Synopses & Reviews
The fourth in AK Press’ Working Classics series, The Conquest of Bread is Peter Kropotkin’s most extensive study of human needs and his outline of the most rational and equi-table means of satisfying them. A combination of detailed historical analysis and far-reaching utopian vision, this is a step-by-step guide to social revolution: the concrete means of achieving it, and the world that humanity’s “constructive genius” is capable of creating. Includes a new introduction that historically situates and discusses the contemporary relevance of Kropotkin’s ideas.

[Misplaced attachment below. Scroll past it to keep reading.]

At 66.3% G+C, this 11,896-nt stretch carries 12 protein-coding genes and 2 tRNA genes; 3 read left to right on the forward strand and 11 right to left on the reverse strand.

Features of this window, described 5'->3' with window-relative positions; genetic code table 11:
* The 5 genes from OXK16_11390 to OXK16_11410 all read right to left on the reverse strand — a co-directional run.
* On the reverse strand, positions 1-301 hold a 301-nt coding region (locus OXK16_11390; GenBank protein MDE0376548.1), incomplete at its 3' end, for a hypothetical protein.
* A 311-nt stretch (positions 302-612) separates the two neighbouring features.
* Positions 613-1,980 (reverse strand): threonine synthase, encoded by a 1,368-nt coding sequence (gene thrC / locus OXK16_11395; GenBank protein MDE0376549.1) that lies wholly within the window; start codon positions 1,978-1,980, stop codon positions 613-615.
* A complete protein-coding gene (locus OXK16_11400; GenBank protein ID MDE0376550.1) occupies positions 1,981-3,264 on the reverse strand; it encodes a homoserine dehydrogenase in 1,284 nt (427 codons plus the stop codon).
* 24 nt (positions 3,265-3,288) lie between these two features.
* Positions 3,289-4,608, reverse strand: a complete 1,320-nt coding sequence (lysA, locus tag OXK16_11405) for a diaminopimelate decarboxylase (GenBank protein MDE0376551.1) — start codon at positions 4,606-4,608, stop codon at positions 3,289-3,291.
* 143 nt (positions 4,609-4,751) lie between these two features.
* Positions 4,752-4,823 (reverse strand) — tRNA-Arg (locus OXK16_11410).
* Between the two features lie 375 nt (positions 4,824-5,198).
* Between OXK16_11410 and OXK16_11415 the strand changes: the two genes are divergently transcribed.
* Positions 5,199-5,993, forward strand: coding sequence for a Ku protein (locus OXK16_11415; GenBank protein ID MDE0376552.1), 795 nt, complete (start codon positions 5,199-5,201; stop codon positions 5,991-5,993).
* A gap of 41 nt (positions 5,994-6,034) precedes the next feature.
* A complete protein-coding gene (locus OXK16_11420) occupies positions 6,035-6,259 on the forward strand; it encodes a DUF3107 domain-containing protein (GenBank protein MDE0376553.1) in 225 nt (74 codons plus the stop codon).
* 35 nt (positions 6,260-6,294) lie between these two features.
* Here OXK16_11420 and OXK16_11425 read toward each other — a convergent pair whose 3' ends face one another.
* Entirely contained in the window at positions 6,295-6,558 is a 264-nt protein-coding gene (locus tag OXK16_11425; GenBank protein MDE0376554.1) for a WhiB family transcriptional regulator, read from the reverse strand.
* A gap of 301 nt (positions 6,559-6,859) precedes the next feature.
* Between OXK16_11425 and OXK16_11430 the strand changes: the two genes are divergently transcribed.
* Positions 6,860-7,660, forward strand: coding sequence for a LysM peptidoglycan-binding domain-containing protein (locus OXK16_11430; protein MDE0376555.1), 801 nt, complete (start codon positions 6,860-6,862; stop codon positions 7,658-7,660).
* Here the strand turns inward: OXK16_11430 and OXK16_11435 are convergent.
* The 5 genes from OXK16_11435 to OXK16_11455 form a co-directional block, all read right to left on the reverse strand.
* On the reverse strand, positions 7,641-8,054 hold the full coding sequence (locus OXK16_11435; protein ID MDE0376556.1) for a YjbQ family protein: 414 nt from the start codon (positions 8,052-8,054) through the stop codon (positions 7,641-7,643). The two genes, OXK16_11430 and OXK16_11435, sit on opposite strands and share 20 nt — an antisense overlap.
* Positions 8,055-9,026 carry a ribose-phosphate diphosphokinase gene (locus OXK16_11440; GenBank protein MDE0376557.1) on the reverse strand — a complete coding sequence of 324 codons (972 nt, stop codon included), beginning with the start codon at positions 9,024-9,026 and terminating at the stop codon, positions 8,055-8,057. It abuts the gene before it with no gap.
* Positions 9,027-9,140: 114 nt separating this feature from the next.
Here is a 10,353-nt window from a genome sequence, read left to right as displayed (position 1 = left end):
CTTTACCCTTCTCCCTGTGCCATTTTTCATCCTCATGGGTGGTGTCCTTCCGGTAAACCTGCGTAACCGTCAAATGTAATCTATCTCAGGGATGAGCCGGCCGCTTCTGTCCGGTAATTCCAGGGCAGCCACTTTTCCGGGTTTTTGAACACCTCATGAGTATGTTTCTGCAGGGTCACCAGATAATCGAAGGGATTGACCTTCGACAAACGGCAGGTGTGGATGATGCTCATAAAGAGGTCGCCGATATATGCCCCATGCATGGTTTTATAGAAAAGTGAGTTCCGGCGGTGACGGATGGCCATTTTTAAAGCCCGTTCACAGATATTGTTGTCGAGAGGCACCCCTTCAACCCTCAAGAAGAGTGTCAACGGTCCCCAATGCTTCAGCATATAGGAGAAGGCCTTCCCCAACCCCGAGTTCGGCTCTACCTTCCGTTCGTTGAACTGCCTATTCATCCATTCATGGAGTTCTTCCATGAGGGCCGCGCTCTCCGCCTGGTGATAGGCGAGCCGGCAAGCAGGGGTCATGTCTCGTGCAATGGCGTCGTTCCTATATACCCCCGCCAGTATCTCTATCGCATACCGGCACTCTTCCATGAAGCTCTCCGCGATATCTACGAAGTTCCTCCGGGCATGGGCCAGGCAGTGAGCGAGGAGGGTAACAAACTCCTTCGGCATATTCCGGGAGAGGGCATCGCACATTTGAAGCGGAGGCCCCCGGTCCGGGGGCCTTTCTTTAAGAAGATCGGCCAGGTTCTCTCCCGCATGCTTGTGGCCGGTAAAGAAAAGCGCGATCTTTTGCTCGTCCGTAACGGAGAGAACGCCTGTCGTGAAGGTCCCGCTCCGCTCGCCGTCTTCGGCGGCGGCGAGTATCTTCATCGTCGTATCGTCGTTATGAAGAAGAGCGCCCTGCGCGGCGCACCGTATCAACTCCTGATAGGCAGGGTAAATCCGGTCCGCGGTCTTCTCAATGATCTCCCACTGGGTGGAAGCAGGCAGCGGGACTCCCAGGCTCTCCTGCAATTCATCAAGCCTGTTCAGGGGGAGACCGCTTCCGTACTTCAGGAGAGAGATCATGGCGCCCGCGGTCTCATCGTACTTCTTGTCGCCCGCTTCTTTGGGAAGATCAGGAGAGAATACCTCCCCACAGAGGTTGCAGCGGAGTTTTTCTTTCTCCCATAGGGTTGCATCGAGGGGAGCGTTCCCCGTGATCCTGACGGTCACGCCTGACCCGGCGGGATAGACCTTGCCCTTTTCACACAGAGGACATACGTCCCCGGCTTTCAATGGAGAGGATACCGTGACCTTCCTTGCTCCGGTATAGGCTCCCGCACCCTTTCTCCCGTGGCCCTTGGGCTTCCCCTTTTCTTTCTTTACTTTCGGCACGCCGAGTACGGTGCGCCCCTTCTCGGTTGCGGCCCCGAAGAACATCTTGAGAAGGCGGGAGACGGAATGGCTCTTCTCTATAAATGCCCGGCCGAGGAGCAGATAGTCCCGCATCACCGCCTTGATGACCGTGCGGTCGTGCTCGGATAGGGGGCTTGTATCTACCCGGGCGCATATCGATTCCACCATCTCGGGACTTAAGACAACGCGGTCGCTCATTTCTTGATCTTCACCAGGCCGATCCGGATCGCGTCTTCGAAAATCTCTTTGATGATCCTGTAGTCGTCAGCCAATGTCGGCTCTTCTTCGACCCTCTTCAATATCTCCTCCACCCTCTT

A brilliant blueprint for a free society by one of anarchism's most famous theorists.
About the Author
Peter (Pyotr) Alexeyevich Kropotkin (9 December, 1842 - 8 February, 1921) was one of Russia's foremost anarchists and one of the first advocates of anarchist communism: most of his life he advocated for a communist society free from central government. Because of his title of prince and his prominence as an anarchist in the late 19th and early 20th centuries, he was known by some as "the Anarchist Prince". Some contemporaries saw him as leading a near perfect life, including Oscar Wilde, who described him as "a man with a soul of that beautiful white Christ which seems coming out of Russia."He wrote many books, pamphlets and articles, the most prominent being The Conquest of Bread and Fields, Factories and Workshops, and his principal scientific offering, Mutual Aid: A Factor of Evolution. He was also a contributor to the Encyclop'dia Britannica Eleventh Edition.